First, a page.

Monday, May 22, 2006

Ride the Horse, or Release the Hounds?

One of the more interesting aspects of this series has been the Clippers approach to the offensive end. The sheer number of options, and the utter futility of the Suns defense, has created a problem of choosing the best option.

Obviously, the Suns haven't really come close to stopping Elton Brand. And the two-man game with Cassell and Brand has been the bread-and-butter all year. So do you keep riding the 'Horse'? On the other hand, the Clippers present match-up problems for the Suns all over the court. Quinton Ross abused Steve Nash in game 6 on the offensive end, while simultaneously stifling Nash's own offense by keeping him close to the baseline (to slow up the break) and just plain wearing him down. Mobley has a clear post-up advantage whenever Barbosa is forced to guard him. Diaw can't keep Maggette out of the lane. The list goes on and on.

Kevin over at ClipperBlog has an interesting post regarding this question. He comes down on the side of getting everyone involved, and hitting the Suns from every position (i.e. 'Release the Hounds'). In general, I agree, but there is a danger in either approach.

Q's game 6 success notwithstanding, let's not forget Clippers-Nuggets game 1. Matched up against tiny Earl Boykins in the 4th quarter, Q had two turnovers and a miss during the 10-0 Denver run that tied the game. By focusing on the Q-Earl matchup, the Clippers got out of sync; Brand had zero shot attempts during that run.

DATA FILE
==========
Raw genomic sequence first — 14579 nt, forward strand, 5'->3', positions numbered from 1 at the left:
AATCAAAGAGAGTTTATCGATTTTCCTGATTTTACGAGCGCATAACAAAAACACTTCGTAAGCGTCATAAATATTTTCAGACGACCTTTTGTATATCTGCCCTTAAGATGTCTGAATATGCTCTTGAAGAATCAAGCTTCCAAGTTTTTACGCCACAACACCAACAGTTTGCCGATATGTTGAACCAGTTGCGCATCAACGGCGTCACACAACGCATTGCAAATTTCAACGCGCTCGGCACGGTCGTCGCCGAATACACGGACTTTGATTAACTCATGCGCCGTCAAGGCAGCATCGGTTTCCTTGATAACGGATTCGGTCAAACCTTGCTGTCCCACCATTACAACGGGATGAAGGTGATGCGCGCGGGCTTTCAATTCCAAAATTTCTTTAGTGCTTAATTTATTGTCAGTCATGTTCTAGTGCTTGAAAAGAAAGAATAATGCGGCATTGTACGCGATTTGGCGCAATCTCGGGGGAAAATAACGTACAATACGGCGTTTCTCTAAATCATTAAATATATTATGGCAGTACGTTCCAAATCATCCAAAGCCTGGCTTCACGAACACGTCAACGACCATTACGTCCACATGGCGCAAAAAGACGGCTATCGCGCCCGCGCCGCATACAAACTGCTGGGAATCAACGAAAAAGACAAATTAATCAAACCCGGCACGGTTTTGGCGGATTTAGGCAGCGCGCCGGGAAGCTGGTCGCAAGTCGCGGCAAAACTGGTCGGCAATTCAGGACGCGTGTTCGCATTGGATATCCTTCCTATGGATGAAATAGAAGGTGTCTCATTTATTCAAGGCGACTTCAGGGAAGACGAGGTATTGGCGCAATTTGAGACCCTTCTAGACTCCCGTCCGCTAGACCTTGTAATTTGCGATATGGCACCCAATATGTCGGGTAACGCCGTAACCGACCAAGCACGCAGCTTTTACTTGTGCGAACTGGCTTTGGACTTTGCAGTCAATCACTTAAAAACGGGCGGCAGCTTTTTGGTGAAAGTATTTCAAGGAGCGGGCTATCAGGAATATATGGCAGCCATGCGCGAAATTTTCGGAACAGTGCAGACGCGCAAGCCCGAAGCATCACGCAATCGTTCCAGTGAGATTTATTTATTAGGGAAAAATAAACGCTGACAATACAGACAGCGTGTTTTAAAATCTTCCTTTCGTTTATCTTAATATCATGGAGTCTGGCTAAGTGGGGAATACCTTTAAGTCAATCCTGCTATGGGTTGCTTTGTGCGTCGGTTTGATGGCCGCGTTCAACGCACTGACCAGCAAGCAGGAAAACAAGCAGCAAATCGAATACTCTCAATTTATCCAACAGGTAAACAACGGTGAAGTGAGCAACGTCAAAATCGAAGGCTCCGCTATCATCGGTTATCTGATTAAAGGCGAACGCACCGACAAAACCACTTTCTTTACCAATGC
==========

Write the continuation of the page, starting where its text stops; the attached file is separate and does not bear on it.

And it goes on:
Or look at Game 5. Eager to work Nash over, the Clippers went to Maggette time and again, and it didn't work. (I'm fascinated by all the 'Q is a better post-up player than Corey talk' at this point. Did anyone think that before Game 6? Do we really believe it now? Are we basing this on two games?) With a big assist from Corey, the Suns built a 19 point 3rd quarter lead. How did the Clippers rally? Riding the horse. Cassell, Brand two-man game, pretty much every possession for the last 28 minutes of that game. Unfortunately, when we needed someone else to step up and make a shot, they couldn't do it. Mobley in particular got several chances out of Brand double-teams, and was unable to convert.

I seem to be contradicting myself at every turn. You can't argue with the Game 5 comeback. They made it all the way back from 19 down in the playoffs on the road. But the Clippers are deep and are at their best when everyone is involved. And the simple fact of this series is that the Clippers have lost the 2 games where Brand went over 30.

Most importantly, if we want to be successful on offense, start with the defense. Maggette wasn't yanked out of game 5 because of his offense, as bad as it was. It was his defense (and Kaman's) that gave the Suns a 19 point lead. It's human nature to revert to the familiar under pressure. If the Suns get a lead, it's going to be a lot harder to go away from Brand-Cassell. But in the games where the defense has kept the Suns under control, other players have stepped up and piled on, and the Clippers have won going away.